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LabelFlash is a technology which allows users to burn custom designs or images onto DVD media, introduced by NEC in December 2005 (Yamaha's DiscT@2 patent). This is similar to the LightScribe technology invented by Hewlett-Packard earlier. The technology is most commonly used on Toshiba and Gateway branded laptops.

  • The resolution is adjustable, some DVD drives have settings for "Draft", "Normal" and "Best" between 300 and 1800 DPI.
  • Uses up to 256 shades in the image.
  • Monochromatic with 4 color technology in development
  • Labeling process takes 7 minutes at minimum depending on the resolution.
  • Burning images on the top side of a disc requires specialized media.
  • Specialized Labelflash discs use 0.6 mm thick top coating to avoid fading of image over time, and to protect from scratches.
  • Discs are blue on top, thus providing greater contrast with the printed image.
  • Current media is approximately two to three times the price of the similar Lightscribe technology; around €1 ($1.31, ¥116.97) per DVD[citation needed]
  • DiscT@2 is a part of Labelflash technology — burning on bottom side (data side) of disc area which is not used by data is possible with any DVD±R media.

Nero 7 and newer versions support this technology.[1] All full versions of Nero 8 support Labelflash, but Nero 7 only supports it with OEM versions bundled with Labelflash-capable recorders and with Nero 7 Premium. For reasons that are not entirely clear, North American purchasers of Nero 7 (Ultra Edition) are not entitled to Labelflash or DiscT@2 support, even though exactly the same software sold to European customers (Nero 7 Premium) includes both Labelflash and DiscT@2 functionality. The only difference between Nero 7 Premium and Nero 7 Ultra Edition appears to be the inclusion of (or lack of, respectively) support for Labelflash and DiscT@2.


The NEC ND-3550A, ND-3551A, ND-4550A, ND-4551A all share the same hardware but only the ND-3551A and ND-4551A were sold with Labelflash support, so some users have changed the firmware to get the Labelflash function.[citation needed] In addition NEC sold the ND-4571A DVD burning Labelflash drive and also the Sony NEC Optiarc drives AD-7173, AD-7203, AD-7243, AD-7263, AD-7543, AD-7593, AD-7633, AD-7713H and AD-7913 supporting Labelflash writing.[citation needed]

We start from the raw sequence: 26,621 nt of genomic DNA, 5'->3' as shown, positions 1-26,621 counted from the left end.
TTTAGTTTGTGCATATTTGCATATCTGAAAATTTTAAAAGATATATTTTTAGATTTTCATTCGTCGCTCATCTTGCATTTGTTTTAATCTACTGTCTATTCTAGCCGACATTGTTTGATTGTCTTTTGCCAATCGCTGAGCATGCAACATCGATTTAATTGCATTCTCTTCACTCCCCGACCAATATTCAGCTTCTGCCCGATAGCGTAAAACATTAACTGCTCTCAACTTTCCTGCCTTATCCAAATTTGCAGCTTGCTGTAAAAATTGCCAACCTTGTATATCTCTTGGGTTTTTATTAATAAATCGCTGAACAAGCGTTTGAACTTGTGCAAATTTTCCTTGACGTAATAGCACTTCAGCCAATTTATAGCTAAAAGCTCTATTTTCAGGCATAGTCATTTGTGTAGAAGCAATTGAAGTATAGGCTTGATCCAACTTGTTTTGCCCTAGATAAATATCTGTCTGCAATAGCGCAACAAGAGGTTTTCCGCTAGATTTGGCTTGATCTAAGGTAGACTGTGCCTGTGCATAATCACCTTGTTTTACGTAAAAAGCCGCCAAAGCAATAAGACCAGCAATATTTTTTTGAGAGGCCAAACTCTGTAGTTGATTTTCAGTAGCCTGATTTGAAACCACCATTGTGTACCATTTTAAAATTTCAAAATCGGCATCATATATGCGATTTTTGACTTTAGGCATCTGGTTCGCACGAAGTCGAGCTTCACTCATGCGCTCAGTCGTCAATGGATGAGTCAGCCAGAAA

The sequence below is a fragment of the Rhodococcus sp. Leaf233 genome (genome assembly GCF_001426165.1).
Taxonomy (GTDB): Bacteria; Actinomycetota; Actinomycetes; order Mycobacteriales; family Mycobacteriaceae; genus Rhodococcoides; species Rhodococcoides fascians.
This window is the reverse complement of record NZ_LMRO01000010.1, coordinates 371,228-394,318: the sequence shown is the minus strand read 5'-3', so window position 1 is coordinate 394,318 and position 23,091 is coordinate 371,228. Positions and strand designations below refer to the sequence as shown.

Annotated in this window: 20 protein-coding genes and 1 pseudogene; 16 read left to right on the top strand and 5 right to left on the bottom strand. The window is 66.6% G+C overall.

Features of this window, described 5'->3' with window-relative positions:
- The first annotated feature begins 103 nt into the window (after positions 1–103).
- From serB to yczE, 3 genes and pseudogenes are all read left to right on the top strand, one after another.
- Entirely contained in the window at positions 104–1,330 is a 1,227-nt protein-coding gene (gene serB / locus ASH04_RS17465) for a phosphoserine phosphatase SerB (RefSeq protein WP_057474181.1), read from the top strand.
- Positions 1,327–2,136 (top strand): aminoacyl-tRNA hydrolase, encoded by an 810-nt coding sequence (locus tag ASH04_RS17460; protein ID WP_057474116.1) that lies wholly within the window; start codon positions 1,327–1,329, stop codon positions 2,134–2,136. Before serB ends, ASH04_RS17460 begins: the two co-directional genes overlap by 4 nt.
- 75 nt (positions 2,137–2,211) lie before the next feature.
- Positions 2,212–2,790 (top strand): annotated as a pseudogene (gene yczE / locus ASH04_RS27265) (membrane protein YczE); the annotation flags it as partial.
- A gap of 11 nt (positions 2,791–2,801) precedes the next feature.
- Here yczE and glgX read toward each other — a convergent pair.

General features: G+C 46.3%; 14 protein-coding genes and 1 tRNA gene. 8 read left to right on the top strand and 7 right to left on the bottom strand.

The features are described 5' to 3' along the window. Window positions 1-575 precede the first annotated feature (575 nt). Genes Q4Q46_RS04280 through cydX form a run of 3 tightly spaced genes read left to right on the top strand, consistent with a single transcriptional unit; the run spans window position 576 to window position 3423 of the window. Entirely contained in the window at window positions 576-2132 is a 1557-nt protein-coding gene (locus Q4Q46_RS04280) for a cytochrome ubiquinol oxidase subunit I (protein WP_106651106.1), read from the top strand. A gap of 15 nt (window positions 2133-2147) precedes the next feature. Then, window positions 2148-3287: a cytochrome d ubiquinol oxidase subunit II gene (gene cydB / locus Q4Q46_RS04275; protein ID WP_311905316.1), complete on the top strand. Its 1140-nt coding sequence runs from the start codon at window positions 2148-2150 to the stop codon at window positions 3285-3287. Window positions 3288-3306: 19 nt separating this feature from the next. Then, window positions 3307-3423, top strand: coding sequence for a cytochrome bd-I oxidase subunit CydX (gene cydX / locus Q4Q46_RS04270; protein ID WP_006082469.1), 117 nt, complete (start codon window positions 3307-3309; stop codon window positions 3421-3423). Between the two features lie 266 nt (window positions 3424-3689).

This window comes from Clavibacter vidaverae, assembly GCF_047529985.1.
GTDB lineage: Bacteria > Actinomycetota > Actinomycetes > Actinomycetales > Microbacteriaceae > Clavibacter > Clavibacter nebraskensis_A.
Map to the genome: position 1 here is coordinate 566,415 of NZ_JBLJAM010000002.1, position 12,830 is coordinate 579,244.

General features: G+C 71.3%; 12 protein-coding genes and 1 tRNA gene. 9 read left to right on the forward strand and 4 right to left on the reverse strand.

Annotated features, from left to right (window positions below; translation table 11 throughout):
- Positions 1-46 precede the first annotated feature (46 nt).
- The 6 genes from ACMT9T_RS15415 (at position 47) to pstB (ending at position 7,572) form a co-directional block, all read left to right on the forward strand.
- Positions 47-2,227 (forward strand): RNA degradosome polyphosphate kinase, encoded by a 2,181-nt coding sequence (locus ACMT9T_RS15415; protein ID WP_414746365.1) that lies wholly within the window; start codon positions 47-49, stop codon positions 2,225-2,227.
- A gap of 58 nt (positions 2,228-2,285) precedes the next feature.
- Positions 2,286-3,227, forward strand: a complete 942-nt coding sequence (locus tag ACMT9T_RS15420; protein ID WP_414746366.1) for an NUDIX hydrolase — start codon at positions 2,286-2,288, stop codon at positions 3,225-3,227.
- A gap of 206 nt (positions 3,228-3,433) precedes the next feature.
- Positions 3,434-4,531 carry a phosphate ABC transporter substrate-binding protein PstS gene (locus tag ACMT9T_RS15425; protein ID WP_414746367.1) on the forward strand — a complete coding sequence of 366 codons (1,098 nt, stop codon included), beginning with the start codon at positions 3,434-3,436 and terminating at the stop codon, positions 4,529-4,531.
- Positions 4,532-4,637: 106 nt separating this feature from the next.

The Pioneer DVR-111, DVR-111L (Original product is Buffalo DVSM-XL516FB series), DVR-111D, and DVR-A11XL all share the same internal hardware as well as Asus DRW-1608P3S,[citation needed] but only the DVR-111L is sold with Labelflash support.[citation needed] By replacing the kernel on the other models with the DVR-111L's, Labelflash and DVD-RAM writing can be enabled on unsupported models.[citation needed]More recently the Pioneer DVR-112D's firmware can also be crossflashed with a DVR-112L's modified firmware from The Dangerous Brothers site.[2]

After initially being introduced in Europe, Fujifilm announced on 25 May 2007 that they will introduce Labelflash media to the US.[citation needed] Until this date, only NEC and Sony NEC Optiarc sold drives supporting the technology. As of fall 2007, Memorex-brand media has started showing up in small quantities at US Best Buy stores, despite minimal initial drive support at retail.[3] LabelFlash drives have since begun to appear in more notebook computers sold at retail in the US (especially retail models).[citation needed]

Early hardware support appeared to provide Lightscribe with a clear advantage over Labelflash, leading to some predictions that LabelFlash would go the way of HD-DVD.[citation needed] However, in late 2007 and the first half of 2008, more US laptops began to feature LabelFlash drives, notably from Toshiba and Gateway.[citation needed]

Macintosh support[edit]

Some early Mac Pros were shipped with Pioneer DVR-111D SuperDrives. This meant that if a user could cross-flash their drive's firmware, they could burn LabelFlash labels.

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